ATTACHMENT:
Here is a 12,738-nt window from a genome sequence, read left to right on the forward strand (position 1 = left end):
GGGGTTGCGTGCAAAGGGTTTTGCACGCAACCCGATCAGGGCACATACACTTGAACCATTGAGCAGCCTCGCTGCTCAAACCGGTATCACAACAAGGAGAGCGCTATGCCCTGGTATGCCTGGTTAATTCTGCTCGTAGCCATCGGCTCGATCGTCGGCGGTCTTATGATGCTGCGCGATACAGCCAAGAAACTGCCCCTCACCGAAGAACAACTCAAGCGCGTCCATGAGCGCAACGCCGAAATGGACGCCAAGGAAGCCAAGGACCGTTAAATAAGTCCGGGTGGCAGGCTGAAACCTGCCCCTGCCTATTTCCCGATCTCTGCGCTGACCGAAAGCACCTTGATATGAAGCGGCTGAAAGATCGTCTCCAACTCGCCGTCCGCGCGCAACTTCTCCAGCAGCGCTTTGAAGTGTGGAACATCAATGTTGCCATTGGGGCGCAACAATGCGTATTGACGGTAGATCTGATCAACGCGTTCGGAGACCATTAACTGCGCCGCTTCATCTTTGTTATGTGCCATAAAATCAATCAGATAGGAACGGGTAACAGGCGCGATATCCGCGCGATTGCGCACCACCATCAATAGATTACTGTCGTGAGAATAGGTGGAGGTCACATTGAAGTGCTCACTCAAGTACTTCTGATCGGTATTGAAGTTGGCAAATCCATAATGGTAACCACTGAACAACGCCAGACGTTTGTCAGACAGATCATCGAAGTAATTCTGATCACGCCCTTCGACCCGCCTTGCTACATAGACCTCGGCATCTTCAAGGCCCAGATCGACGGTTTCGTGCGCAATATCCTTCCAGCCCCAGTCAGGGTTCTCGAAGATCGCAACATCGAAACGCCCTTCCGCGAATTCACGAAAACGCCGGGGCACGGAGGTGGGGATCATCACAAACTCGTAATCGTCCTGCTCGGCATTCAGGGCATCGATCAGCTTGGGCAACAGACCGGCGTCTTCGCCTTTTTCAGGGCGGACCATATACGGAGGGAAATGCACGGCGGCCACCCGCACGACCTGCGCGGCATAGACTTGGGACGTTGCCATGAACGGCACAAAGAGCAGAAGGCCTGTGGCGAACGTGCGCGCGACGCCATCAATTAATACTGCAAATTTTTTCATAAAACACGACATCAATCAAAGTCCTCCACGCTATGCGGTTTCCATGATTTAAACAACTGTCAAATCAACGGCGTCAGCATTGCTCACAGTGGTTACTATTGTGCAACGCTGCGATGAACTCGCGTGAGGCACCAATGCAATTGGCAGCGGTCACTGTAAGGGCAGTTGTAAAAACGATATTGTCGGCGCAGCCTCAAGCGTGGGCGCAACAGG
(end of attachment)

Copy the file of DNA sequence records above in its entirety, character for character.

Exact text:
Here is a 12,738-nt window from a genome sequence, read left to right on the forward strand (position 1 = left end):
GGGGTTGCGTGCAAAGGGTTTTGCACGCAACCCGATCAGGGCACATACACTTGAACCATTGAGCAGCCTCGCTGCTCAAACCGGTATCACAACAAGGAGAGCGCTATGCCCTGGTATGCCTGGTTAATTCTGCTCGTAGCCATCGGCTCGATCGTCGGCGGTCTTATGATGCTGCGCGATACAGCCAAGAAACTGCCCCTCACCGAAGAACAACTCAAGCGCGTCCATGAGCGCAACGCCGAAATGGACGCCAAGGAAGCCAAGGACCGTTAAATAAGTCCGGGTGGCAGGCTGAAACCTGCCCCTGCCTATTTCCCGATCTCTGCGCTGACCGAAAGCACCTTGATATGAAGCGGCTGAAAGATCGTCTCCAACTCGCCGTCCGCGCGCAACTTCTCCAGCAGCGCTTTGAAGTGTGGAACATCAATGTTGCCATTGGGGCGCAACAATGCGTATTGACGGTAGATCTGATCAACGCGTTCGGAGACCATTAACTGCGCCGCTTCATCTTTGTTATGTGCCATAAAATCAATCAGATAGGAACGGGTAACAGGCGCGATATCCGCGCGATTGCGCACCACCATCAATAGATTACTGTCGTGAGAATAGGTGGAGGTCACATTGAAGTGCTCACTCAAGTACTTCTGATCGGTATTGAAGTTGGCAAATCCATAATGGTAACCACTGAACAACGCCAGACGTTTGTCAGACAGATCATCGAAGTAATTCTGATCACGCCCTTCGACCCGCCTTGCTACATAGACCTCGGCATCTTCAAGGCCCAGATCGACGGTTTCGTGCGCAATATCCTTCCAGCCCCAGTCAGGGTTCTCGAAGATCGCAACATCGAAACGCCCTTCCGCGAATTCACGAAAACGCCGGGGCACGGAGGTGGGGATCATCACAAACTCGTAATCGTCCTGCTCGGCATTCAGGGCATCGATCAGCTTGGGCAACAGACCGGCGTCTTCGCCTTTTTCAGGGCGGACCATATACGGAGGGAAATGCACGGCGGCCACCCGCACGACCTGCGCGGCATAGACTTGGGACGTTGCCATGAACGGCACAAAGAGCAGAAGGCCTGTGGCGAACGTGCGCGCGACGCCATCAATTAATACTGCAAATTTTTTCATAAAACACGACATCAATCAAAGTCCTCCACGCTATGCGGTTTCCATGATTTAAACAACTGTCAAATCAACGGCGTCAGCATTGCTCACAGTGGTTACTATTGTGCAACGCTGCGATGAACTCGCGTGAGGCACCAATGCAATTGGCAGCGGTCACTGTAAGGGCAGTTGTAAAAACGATATTGTCGGCGCAGCCTCAAGCGTGGGCGCAACAGG